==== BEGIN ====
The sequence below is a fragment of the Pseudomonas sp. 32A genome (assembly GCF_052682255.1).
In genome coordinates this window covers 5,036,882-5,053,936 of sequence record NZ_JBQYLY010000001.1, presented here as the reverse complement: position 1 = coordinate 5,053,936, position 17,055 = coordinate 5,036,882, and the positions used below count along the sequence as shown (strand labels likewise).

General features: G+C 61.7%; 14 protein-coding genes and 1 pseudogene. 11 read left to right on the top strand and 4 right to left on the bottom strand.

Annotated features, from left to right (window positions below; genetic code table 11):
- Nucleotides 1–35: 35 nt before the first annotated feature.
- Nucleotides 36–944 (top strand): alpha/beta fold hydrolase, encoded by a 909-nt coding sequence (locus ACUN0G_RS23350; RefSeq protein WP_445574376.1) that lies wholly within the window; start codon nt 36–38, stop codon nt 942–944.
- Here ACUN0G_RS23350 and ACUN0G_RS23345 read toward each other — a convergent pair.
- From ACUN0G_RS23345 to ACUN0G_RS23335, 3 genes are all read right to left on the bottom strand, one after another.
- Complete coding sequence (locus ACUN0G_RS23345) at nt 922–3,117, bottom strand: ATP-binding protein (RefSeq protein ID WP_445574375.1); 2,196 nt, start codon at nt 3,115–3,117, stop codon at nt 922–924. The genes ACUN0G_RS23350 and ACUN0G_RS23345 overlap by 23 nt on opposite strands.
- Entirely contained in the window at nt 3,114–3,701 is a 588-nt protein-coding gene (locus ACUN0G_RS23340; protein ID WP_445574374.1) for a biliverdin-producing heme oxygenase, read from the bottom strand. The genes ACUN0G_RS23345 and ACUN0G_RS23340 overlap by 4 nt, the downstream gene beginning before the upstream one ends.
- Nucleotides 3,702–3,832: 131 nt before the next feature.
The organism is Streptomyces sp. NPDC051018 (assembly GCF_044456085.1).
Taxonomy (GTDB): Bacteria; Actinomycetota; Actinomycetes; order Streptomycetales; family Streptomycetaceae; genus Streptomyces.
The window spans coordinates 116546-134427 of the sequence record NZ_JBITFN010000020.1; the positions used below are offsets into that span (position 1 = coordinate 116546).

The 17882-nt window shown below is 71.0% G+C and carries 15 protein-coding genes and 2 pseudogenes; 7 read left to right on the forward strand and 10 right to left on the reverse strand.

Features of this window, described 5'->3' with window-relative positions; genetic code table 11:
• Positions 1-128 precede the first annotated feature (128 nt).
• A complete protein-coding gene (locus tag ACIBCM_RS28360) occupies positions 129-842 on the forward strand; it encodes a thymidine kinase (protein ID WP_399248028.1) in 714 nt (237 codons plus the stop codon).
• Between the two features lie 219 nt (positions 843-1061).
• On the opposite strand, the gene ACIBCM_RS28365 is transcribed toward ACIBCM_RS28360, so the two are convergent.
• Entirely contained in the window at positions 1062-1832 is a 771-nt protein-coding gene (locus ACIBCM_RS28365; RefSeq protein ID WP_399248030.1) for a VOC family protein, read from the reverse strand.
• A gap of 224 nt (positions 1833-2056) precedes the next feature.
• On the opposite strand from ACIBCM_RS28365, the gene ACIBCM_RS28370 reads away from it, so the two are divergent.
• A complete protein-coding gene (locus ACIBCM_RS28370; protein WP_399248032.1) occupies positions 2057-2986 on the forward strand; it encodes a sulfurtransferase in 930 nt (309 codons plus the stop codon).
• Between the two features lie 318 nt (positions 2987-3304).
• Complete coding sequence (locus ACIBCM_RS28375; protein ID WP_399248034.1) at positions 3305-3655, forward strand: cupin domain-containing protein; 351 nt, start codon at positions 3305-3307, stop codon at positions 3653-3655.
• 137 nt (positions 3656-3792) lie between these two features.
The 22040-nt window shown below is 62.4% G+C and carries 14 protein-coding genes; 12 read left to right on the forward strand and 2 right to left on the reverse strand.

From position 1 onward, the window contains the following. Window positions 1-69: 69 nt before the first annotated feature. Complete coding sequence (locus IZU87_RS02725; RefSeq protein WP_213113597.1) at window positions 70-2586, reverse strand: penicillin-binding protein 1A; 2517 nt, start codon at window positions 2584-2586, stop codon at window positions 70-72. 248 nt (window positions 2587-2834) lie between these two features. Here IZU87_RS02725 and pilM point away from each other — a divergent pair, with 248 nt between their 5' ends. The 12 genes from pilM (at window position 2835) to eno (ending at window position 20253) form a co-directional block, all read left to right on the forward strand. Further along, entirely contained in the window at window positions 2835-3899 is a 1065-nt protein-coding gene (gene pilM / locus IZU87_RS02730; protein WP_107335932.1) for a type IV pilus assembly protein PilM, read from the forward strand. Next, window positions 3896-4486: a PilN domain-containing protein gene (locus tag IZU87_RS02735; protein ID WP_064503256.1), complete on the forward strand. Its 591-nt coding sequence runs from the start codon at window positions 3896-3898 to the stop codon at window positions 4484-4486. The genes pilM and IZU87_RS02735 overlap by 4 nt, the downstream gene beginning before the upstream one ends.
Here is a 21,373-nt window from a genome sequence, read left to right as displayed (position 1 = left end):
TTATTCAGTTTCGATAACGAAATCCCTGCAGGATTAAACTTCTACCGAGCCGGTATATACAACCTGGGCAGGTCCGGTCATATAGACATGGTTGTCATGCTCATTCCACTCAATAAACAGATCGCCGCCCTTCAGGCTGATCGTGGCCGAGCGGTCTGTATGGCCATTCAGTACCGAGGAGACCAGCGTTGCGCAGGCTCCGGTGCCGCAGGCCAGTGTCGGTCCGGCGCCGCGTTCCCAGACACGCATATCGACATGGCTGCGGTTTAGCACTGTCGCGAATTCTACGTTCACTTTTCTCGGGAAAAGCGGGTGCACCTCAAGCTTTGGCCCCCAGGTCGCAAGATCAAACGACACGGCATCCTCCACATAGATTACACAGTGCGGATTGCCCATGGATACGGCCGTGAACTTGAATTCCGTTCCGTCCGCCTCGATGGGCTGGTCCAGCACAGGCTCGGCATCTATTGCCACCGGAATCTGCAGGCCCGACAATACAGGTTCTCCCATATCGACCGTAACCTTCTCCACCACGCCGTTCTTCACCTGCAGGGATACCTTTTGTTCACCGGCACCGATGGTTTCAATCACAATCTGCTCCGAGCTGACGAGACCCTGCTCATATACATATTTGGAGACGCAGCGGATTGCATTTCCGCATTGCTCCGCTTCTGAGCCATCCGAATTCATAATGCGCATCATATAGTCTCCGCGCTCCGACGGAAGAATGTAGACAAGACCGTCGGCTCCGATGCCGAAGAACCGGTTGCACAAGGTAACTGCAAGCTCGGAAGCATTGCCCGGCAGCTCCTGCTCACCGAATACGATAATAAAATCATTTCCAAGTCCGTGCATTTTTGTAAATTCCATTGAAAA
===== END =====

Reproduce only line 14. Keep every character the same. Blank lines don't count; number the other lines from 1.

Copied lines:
The window spans coordinates 116546-134427 of the sequence record NZ_JBITFN010000020.1; the positions used below are offsets into that span (position 1 = coordinate 116546).